Apprehensions of undocumented immigrants along the Arizona border are at their lowest in 17 years, a statistic that Customs and Border Protection officials touted Monday morning in Tucson. As Michel Marizco reports for the Fronteras Changing America Desk, there’s been a massive reduction in these arrests across the entire southwest border.
Arizona’s immigration law is scheduled to go before the US Supreme Court in April. As Peter O’Dowd reports for the Fronteras Changing America Desk, that’s just in time for a re-energized debate over state rights in the 2012 election.
A national poll shows Latinos are unhappy with both political parties and many aren’t too sure if they’ll vote next year. The poll posed several questions to Latino registered voters about their attitudes toward candidates and the 2012 election. Nadine Arroyo Rodriguez reports for the Fronteras Changing America Desk.
A national poll released this week shows Latinos are UN-happy with both major political parties. The poll posed several questions to Latino registered voters about their attitudes toward candidates and the 2012 election. Nadine Arroyo Rodriguez reports for the Fronteras Changing America Desk.
The US Supreme Court will hear arguments in late April, on Arizona’s controversial immigration law. As Dennis Lambert reports for the Fronteras Changing America Desk, the court will take up a lawsuit challenging the law’s constitutionality.
Now, we all have reason to complain about the speed of our Internet connection. Scientists announced yesterday that they have broken the Internet speed record by transferring data at 186 Gbps between two cities.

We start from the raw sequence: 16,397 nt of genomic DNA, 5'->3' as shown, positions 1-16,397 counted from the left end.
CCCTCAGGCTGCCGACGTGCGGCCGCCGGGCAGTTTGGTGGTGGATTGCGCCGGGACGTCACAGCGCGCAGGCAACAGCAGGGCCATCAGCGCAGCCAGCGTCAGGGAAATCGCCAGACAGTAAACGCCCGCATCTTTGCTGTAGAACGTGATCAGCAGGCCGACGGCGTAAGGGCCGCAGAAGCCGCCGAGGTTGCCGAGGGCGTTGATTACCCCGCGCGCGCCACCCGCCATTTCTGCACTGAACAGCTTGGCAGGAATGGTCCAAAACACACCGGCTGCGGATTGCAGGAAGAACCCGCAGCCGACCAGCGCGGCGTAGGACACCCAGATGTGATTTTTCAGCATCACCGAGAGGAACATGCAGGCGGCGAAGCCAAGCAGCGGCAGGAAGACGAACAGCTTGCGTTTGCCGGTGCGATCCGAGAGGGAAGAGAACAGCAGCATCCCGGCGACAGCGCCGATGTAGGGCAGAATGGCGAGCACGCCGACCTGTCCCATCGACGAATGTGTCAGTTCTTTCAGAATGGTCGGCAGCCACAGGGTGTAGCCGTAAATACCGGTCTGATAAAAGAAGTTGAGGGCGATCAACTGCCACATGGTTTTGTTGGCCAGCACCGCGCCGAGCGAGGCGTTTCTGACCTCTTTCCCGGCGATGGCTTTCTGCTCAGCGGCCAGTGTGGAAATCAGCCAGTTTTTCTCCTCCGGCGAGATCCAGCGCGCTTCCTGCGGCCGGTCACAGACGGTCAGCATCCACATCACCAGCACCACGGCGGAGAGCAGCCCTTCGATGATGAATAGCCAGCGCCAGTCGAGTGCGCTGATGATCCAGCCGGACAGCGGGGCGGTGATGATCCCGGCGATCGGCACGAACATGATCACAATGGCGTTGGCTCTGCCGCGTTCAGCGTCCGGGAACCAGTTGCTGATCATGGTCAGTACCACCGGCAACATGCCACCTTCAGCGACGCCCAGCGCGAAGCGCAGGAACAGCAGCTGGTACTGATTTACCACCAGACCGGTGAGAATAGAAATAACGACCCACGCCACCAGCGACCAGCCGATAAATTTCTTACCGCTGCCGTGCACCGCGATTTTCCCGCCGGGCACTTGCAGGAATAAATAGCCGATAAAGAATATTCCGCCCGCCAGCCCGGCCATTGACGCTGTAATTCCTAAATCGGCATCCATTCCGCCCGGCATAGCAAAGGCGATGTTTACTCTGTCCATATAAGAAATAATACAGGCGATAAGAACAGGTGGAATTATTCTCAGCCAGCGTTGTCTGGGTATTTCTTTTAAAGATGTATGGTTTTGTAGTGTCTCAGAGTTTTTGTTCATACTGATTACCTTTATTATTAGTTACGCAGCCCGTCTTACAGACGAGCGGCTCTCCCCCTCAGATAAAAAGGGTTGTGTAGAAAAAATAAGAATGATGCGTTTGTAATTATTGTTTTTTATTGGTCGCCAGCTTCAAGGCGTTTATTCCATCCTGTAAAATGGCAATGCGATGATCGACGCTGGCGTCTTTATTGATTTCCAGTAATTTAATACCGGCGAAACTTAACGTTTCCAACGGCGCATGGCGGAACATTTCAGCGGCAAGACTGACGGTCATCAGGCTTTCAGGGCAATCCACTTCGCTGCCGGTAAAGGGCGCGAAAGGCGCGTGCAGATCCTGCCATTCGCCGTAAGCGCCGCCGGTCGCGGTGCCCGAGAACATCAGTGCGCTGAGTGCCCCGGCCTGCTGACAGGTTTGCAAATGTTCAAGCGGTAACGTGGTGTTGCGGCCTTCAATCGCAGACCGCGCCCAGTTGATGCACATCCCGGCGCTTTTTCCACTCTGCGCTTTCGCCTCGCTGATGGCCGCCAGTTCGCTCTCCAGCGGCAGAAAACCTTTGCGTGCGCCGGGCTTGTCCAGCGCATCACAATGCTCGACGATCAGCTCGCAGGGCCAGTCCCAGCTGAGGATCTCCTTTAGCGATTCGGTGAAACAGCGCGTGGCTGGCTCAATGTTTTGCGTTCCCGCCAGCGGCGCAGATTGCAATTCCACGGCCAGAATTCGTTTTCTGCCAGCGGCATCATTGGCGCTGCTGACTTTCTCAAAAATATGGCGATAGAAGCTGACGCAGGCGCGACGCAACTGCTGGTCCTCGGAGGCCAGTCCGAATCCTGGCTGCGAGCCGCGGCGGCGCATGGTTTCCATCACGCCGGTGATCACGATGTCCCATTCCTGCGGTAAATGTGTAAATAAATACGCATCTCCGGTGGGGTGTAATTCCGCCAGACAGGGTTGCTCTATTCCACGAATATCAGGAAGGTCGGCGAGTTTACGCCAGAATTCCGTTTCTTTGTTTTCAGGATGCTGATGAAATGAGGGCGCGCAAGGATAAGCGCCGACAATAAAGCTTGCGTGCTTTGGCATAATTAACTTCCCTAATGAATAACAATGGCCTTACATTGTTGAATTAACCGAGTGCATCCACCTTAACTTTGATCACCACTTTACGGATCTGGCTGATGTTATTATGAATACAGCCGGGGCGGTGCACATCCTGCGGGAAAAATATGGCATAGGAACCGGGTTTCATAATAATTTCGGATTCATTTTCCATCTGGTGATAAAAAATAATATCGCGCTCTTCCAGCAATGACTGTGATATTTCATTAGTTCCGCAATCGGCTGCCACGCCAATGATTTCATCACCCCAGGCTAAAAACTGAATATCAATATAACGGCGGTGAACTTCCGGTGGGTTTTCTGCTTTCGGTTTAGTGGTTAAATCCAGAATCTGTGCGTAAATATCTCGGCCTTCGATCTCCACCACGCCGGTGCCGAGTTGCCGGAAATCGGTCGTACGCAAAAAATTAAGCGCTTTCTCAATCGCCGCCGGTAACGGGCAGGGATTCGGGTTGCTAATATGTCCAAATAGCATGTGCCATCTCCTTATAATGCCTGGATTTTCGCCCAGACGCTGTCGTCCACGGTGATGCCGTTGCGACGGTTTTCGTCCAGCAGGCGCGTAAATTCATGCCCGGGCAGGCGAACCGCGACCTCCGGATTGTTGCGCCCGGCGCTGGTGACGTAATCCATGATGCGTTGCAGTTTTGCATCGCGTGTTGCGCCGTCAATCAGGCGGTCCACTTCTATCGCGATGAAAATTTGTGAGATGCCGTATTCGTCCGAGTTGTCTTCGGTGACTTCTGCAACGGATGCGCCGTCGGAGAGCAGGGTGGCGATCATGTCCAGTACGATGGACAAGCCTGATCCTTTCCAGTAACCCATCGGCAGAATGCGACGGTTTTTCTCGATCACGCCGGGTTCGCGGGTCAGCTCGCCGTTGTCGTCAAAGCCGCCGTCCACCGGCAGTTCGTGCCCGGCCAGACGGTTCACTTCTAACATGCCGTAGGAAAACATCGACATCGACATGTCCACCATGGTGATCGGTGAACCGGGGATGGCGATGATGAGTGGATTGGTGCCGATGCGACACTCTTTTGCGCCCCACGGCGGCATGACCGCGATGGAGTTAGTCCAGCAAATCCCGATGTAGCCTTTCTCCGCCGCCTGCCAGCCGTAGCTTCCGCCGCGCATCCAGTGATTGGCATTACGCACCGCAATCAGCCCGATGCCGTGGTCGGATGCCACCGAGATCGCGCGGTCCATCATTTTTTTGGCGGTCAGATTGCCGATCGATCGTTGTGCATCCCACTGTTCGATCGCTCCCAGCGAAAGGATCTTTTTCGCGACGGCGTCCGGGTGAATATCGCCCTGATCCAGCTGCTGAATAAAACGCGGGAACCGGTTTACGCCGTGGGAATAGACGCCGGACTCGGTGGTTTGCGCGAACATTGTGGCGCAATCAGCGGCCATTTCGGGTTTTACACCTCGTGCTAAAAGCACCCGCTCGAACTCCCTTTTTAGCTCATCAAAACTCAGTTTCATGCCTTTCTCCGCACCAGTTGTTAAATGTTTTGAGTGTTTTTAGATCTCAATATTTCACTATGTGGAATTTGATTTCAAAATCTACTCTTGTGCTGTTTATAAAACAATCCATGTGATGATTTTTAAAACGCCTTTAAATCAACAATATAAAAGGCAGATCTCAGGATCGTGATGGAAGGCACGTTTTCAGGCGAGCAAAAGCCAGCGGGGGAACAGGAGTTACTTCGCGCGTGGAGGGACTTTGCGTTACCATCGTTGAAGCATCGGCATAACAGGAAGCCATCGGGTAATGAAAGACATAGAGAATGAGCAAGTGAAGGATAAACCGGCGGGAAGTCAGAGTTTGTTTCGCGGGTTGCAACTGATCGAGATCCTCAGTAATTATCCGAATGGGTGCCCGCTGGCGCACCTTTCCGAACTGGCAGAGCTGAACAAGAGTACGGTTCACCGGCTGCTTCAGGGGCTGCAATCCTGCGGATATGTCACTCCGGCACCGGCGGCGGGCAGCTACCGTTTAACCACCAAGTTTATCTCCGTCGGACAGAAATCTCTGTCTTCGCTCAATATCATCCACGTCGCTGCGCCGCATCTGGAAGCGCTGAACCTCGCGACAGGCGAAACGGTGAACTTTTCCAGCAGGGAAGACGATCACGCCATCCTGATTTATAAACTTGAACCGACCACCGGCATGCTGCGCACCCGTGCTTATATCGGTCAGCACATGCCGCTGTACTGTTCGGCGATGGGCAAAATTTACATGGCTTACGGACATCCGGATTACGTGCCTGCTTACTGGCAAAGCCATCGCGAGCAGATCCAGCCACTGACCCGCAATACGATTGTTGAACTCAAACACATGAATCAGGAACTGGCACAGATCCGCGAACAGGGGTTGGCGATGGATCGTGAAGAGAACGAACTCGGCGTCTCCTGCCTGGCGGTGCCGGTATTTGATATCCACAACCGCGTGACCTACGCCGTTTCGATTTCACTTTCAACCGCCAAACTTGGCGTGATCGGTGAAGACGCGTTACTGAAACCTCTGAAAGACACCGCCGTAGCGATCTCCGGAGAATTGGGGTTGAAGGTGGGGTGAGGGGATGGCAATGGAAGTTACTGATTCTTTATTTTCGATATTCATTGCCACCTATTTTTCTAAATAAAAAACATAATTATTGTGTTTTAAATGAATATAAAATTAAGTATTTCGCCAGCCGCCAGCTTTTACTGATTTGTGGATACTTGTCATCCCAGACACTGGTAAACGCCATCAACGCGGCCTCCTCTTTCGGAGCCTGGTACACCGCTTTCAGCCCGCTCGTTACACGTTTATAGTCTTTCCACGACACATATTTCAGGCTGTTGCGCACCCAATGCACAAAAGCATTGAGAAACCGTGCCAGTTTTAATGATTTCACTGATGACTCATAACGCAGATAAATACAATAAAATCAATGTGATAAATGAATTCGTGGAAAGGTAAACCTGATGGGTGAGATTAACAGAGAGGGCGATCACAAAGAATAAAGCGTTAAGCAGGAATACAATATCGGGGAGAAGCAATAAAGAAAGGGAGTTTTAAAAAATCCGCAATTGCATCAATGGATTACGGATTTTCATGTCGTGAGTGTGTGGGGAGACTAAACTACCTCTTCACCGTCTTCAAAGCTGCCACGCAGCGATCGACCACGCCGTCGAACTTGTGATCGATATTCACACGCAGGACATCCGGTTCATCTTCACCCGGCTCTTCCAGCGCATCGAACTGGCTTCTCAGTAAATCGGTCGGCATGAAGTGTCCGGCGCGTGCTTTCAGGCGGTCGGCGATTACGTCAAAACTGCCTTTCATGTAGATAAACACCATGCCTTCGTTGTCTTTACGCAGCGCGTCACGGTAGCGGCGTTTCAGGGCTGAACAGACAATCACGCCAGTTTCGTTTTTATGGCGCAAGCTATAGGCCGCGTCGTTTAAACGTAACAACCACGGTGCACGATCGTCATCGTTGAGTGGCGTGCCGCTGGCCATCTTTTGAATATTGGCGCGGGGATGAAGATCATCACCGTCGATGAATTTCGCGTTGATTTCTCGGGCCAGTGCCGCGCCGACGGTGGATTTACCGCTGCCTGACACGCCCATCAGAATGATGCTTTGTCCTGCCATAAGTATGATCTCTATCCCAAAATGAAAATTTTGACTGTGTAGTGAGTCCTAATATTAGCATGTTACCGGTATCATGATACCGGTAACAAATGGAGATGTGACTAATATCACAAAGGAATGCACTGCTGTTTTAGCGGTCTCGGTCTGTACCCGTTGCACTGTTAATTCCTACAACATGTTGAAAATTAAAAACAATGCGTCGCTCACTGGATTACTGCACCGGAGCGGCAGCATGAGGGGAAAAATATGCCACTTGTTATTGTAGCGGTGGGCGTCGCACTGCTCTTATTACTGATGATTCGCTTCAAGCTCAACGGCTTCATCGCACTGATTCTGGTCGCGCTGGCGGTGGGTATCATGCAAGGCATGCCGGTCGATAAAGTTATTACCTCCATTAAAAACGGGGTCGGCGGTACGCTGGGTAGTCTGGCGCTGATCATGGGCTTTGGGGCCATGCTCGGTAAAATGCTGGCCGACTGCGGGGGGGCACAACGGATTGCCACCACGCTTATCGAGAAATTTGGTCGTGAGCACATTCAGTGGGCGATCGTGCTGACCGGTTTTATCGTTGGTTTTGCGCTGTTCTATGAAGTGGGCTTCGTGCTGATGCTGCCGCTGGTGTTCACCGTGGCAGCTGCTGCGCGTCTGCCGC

Originally published on Thu December 15, 2011 9:36 am
The eyes of Texas have been upon James Richard "Rick" Perry ever since he boot-scootin' boogied onto the public-service stage. Now political observers are watching Perry's fortunes fluctuate as a Republican candidate for president.
Political junkies have followed the career of Perry — an Eagle Scout, veterinary student and son of a farmer and a bookkeeper — from his initial election as a Democrat to the state House of Representatives in 1984. They have studied his endorsement of Al Gore for president in 1988. They watched him as he changed parties in 1989.
A coalition of elected officials, environmentalists and union members said today that passage of the American Jobs Act would be a win for both the economy and environment. KUNM’s Sidsel Overgaard has more.
(Note: This post was first published on Dec. 14. It was reposted Monday — the 26th — because that's when it was broadcast on Morning Edition.)
The Voyager 1 spacecraft is 11 billion miles from the sun. And every minute, it gets 636 miles closer to its destination: the frontier of interstellar space.
The craft is currently in what NASA calls, not undramatically, "the boundary between the solar wind from the Sun and the interstellar wind from death-explosions of other stars," an area that astrophysicists also call, less dramatically, a stagnation layer.
Originally published on Wed December 14, 2011 10:57 am
NASA is on the brink of putting a man-made craft into interstellar space for the first time, as Voyager 1 speeds toward the outer edge of our solar system. The Voyager program's chief scientist, Dr. Ed Stone, spoke with NPR's Steve Inskeep about that feat, and what it means for NASA.